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US6331257B1 (en) * 1998-05-15 2001-12-18 Hughes Electronics Corporation Fabrication of broadband surface-micromachined micro-electro-mechanical switches for microwave and millimeter-wave applications
US20030058069A1 (en) * 2001-09-21 2003-03-27 Schwartz Robert N. Stress bimorph MEMS switches and methods of making same
US20030116417A1 (en) * 2001-11-09 2003-06-26 Coventor, Inc. MEMS device having contact and standoff bumps and related methods

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Publication number Priority date Publication date Assignee Title
US6054659A (en) * 1998-03-09 2000-04-25 General Motors Corporation Integrated electrostatically-actuated micromachined all-metal micro-relays
US6331257B1 (en) * 1998-05-15 2001-12-18 Hughes Electronics Corporation Fabrication of broadband surface-micromachined micro-electro-mechanical switches for microwave and millimeter-wave applications
US6307169B1 (en) * 2000-02-01 2001-10-23 Motorola Inc. Micro-electromechanical switch
US20030058069A1 (en) * 2001-09-21 2003-03-27 Schwartz Robert N. Stress bimorph MEMS switches and methods of making same
US20030116417A1 (en) * 2001-11-09 2003-06-26 Coventor, Inc. MEMS device having contact and standoff bumps and related methods

Cited By (19)

* Cited by examiner, † Cited by third party
Publication number Priority date Publication date Assignee Title
US20070256917A1 (en) * 2003-09-09 2007-11-08 Joachim Oberhammer Film Actuator Based Mems Device and Method
US8436508B2 (en) * 2004-03-12 2013-05-07 Sri International Mechanical meta-materials
US20120181896A1 (en) * 2004-03-12 2012-07-19 Kornbluh Roy D Mechanical meta-materials
US7554421B2 (en) 2006-05-16 2009-06-30 Intel Corporation Micro-electromechanical system (MEMS) trampoline switch/varactor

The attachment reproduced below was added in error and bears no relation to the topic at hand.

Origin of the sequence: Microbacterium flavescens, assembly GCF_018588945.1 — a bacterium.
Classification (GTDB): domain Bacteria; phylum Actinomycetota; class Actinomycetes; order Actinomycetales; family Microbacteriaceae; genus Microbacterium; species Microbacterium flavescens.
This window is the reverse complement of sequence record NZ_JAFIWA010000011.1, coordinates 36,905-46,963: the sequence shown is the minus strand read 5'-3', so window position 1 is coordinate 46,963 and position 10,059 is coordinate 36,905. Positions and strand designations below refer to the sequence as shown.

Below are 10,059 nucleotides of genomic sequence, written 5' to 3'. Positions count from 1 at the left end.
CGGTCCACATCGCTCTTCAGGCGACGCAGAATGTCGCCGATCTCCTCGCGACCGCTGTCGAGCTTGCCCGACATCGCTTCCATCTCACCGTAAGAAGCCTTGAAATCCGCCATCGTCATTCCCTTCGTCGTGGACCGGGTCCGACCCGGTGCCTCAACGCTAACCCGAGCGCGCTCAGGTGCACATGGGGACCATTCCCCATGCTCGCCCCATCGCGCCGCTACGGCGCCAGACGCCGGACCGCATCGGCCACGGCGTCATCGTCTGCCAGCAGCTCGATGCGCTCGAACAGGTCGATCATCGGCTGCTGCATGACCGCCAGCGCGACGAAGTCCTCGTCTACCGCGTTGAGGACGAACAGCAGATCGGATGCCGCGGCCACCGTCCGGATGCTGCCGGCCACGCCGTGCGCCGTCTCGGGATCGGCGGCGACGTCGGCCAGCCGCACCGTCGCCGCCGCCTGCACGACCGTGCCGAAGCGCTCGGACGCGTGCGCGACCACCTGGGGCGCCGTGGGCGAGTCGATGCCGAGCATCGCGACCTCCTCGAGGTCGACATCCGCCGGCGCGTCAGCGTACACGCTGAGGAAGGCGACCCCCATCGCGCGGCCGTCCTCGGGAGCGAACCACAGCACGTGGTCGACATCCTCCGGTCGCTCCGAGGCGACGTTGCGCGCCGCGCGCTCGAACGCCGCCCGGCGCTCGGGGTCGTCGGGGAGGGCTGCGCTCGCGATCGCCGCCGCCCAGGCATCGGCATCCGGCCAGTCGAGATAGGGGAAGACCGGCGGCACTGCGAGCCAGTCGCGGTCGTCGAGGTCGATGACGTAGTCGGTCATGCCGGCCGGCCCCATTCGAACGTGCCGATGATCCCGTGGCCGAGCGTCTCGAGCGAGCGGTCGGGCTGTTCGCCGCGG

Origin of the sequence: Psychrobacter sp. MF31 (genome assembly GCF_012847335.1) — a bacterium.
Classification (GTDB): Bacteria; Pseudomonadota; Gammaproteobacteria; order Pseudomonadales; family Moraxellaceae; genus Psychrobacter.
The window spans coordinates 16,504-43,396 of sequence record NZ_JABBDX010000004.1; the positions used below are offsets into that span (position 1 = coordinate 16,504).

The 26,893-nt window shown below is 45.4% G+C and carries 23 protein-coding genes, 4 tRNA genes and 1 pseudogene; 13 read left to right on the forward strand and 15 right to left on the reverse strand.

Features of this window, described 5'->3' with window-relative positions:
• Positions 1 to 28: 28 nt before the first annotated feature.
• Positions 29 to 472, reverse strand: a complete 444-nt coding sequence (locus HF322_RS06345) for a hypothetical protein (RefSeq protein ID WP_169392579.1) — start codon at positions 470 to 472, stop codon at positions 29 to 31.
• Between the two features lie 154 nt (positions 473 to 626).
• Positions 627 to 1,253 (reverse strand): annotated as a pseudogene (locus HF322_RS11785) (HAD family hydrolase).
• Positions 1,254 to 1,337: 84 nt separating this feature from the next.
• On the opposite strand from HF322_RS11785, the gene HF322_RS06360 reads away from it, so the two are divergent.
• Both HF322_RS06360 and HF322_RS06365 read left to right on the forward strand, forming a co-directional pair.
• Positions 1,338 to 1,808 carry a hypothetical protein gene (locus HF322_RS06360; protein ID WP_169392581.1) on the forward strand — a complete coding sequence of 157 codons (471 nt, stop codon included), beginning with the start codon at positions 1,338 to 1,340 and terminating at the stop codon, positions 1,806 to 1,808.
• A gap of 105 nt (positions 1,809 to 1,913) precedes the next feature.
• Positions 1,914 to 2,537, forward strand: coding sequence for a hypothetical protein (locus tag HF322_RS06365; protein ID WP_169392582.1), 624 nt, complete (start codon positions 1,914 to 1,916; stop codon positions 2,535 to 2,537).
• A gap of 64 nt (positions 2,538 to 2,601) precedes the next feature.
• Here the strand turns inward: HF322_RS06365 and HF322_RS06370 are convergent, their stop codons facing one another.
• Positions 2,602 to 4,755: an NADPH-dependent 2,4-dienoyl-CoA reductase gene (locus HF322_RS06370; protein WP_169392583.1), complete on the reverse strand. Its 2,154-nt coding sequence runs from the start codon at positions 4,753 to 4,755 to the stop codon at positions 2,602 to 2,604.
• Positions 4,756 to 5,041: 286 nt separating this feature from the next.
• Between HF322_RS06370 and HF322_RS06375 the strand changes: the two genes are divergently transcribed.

US20070268095A1 (en) * 2006-05-16 2007-11-22 Tsung-Kuan Allen Chou Micro-electromechanical system (MEMS) trampoline switch/varactor
US20100072043A1 (en) * 2006-06-20 2010-03-25 Intel Corporation Electromechanical switch with partially rigidified electrode
US20070290773A1 (en) * 2006-06-20 2007-12-20 Hanan Bar Electromechanical switch with partially rigidified electrode
US7605675B2 (en) 2006-06-20 2009-10-20 Intel Corporation Electromechanical switch with partially rigidified electrode
US7898371B2 (en) 2006-06-20 2011-03-01 Intel Corporation Electromechanical switch with partially rigidified electrode
US8432239B2 (en) * 2006-11-20 2013-04-30 Massachusetts Institute Of Technology Micro-electro mechanical tunneling switch
US20080135386A1 (en) * 2006-11-20 2008-06-12 Bozler Carl O Micro-electro mechanical tunneling switch
US7609136B2 (en) * 2007-12-20 2009-10-27 General Electric Company MEMS microswitch having a conductive mechanical stop
US20090159410A1 (en) * 2007-12-20 2009-06-25 General Electric Company Mems microswitch having a conductive mechanical stop
US8973250B2 (en) 2011-06-20 2015-03-10 International Business Machines Corporation Methods of manufacturing a micro-electro-mechanical system (MEMS) structure
US9120667B2 (en) 2011-06-20 2015-09-01 International Business Machines Corporation Micro-electro-mechanical system (MEMS) and related actuator bumps, methods of manufacture and design structures
US9593007B2 (en) 2011-06-20 2017-03-14 International Business Machines Corporation Method of forming a micro-electro-mechanical system (MEMS) structure
US9604839B2 (en) 2011-06-20 2017-03-28 International Business Machines Corporation Micro-electro-mechanical system (MEMS) and related actuator bumps, methods of manufacture and design structures
US9233832B2 (en) 2013-05-10 2016-01-12 Globalfoundries Inc. Micro-electro-mechanical system (MEMS) structures and design structures
US9758366B2 (en) 2015-12-15 2017-09-12 International Business Machines Corporation Small wafer area MEMS switch

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Owner name: INTEL CORPORATION, CALIFORNIA

Free format text: ASSIGNMENT OF ASSIGNORS INTEREST;ASSIGNORS:BAR, HANAN;HECK, JOHN;REEL/FRAME:015197/0476;SIGNING DATES FROM 20040128 TO 20040210

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Effective date: 20151016